The relegation of Escom United and Bvumbwe Research from Malawi’s flagship TNM Super League will have a huge financial effect on Southern Region teams who will have to cough more on costs next season in lower league.
No Super League team from the Central Region has been relegated as all the six teams finished above the drop zone.
Mighty Wanderers, Big Bullets and Azam Tigers confirmed that the relegation of the two teams will affect their budgets as they will be travelling to the Central Region four times in a season to fulfil seven fixtures as compared to the previous seasons when they would make three trips for six league games.
From the forthcoming season, the Centre will have seven teams namely Silver Strikers, Civo United, Blue Eagles, Epac, Mafco, Kamuzu Barracks (KB) and the team that will earn promotion from the Central Region Football League (CRFL).
Wanderers general secretary David Kanyenda and his Bullets and Tigers counterparts Higger Mkandawire and Geoff Kachale respectively, confirmed that their teams will now be spending about K500 000 (about $1 428) more on costs for an extra trip to the Centre.
Said Kanyenda: “Previously, we were only required to travel to the Centre three times to play the six away games, but with the addition of one more team, it means there will be an added trip translating to an escalation in costs such as transport, food and accommodation.”
He claimed his team spends not less than K500 000 on costs for a single trip to the Centre.
“We spend a minimum of K150 000 [about $428] to hire a bus, pay allowances for the driver as well as fuel. Besides that, we spend in the excess of K300 000 [about $857] on accommodation, food and out-of-station allowances for players, technical staff and a few officials,” said Kanyenda.
However, the Nomads spokesperson brushed off suggestions that the development was clear testimony that the balance of power in terms of performance is shifting to the Centre.
“I wouldn’t agree with that suggestion. I would say one of the reasons is because most teams from the Centre such as Silver, Civo, Blue Eagles Mafco and KB enjoy sound sponsorship from government and probably that explains why they are able to finish above the drop zone,” he said.
On his part, Mkandawire claimed that Bullets spend more or less the same amount [K500 000] just for a single trip to the Centre.
“Usually, when we have games in the Central Region, the team departs either on Thursday or Friday and it fulfils games during the weekend and leaves immediately after the game on Sunday and that means we spend about three to four days.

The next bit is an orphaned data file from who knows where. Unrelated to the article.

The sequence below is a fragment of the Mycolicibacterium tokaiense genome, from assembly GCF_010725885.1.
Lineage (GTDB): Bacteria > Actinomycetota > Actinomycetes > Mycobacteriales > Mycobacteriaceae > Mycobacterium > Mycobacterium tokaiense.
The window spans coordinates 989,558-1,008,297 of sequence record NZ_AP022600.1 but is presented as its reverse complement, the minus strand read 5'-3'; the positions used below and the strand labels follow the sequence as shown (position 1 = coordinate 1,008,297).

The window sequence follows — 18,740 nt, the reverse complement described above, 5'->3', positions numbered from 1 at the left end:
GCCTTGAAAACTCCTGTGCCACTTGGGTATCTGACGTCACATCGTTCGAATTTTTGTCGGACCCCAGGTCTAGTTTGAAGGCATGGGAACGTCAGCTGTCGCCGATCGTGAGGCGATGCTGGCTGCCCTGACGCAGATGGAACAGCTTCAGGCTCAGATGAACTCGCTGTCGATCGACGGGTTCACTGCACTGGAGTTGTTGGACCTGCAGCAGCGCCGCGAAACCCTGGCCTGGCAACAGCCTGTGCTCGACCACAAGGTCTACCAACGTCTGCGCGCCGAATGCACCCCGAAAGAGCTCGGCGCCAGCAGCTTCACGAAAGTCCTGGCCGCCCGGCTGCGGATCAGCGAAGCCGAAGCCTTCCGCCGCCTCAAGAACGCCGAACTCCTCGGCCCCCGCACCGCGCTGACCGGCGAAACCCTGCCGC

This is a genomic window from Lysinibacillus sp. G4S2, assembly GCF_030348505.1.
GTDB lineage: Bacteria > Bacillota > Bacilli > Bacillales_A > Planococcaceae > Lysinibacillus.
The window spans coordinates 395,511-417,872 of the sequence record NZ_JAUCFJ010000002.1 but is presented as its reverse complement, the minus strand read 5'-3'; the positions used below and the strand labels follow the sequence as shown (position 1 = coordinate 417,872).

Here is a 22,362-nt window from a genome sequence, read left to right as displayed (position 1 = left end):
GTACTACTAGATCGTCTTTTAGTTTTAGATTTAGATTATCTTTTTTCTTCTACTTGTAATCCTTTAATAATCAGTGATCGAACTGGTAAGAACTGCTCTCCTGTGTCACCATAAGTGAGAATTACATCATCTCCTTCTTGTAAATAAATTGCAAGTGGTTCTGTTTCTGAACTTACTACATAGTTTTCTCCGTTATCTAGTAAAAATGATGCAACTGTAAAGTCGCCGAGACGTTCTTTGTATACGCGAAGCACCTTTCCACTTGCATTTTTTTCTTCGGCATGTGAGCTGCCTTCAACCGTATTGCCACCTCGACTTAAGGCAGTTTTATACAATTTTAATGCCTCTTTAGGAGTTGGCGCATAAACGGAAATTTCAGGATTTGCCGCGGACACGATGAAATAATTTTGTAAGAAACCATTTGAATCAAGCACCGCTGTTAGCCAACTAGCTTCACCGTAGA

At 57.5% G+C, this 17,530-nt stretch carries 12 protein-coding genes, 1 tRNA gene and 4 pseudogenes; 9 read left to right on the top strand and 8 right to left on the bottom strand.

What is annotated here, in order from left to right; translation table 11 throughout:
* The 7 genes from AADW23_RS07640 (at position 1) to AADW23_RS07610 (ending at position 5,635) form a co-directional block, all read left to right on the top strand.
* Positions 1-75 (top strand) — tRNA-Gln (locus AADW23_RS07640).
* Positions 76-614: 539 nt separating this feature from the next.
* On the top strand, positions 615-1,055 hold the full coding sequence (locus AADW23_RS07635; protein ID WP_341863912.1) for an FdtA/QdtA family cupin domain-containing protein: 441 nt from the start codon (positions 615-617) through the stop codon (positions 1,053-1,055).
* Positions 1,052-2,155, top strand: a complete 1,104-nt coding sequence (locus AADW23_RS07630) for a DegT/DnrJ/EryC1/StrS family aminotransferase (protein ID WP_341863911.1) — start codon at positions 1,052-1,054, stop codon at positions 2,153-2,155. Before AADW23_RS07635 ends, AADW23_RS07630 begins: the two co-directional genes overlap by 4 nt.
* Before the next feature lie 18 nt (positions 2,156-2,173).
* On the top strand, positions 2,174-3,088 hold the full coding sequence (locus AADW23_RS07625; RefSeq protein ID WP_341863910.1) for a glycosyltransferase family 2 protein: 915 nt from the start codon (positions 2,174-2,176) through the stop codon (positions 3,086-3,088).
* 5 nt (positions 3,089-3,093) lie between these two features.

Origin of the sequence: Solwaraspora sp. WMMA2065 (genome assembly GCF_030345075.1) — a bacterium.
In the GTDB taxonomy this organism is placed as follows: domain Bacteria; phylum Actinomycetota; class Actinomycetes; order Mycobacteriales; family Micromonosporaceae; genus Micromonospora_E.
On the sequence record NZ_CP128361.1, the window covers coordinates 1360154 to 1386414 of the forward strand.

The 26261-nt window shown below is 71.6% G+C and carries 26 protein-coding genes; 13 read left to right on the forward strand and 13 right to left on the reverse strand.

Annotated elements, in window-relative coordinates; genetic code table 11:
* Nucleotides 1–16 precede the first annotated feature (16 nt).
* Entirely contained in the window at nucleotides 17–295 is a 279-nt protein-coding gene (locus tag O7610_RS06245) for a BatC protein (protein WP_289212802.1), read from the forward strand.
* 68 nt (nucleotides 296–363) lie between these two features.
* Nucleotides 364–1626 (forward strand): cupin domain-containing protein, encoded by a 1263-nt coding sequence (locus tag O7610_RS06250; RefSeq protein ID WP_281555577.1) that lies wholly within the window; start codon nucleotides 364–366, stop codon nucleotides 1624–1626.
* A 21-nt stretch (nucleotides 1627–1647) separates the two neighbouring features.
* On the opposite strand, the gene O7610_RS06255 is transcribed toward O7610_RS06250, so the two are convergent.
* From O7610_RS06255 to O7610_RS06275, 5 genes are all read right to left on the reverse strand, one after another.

“And in the past, it was a bit easier because we would travel to the Centre three times to fulfil six games and now that there will be one more team, it means an extra trip and with our meagre resources, it means we’ll be greatly affected,” said Mkandawire.
‘Revert to regional leagues’
But Kachale suggested that reverting to the regional leagues could be an ideal solution.
“The situation is the same with us and considering the current difficult economic climate, the best way forward would be to revert to the old system of regional leagues whereby the two top teams from each region would automatically qualify to play in the national play-offs to determine the national champions.
“Apart from the costs that teams incur, players also get exhausted from travelling by road, unlike in other countries such as South Africa, Mozambique and Zambia where they fly to fulfil fixtures outside their bases because they can afford to do so. We should not force ourselves to operate beyond our means,” argued Kachale.
Renowned football commentator Charles Nyirenda described the development as seasonal, saying there was also a time when Central Region teams were fewer than those from the South.
“And when you consider the situation for Northern Region-based teams, then it is even worse because they have to play 26 games away from home and if you look at a team like Kabwafu, then it is far beyond their reach as they do not have meaningful sponsorship,” said Nyirenda.
He also agreed with Kanyenda that most Central Region-based teams enjoy government sponsorship and this translates to performance as they are financially sound.
Super League of Malawi (Sulom) president Innocent Bottomani said there is need for teams from the other regions to pull up their socks.
CRFL chairperson Dean Josiah-Banda recently said the continued good performance by teams from the Centre in the Super League was clear testimony that the balance of power in terms of performance had shifted to the Centre.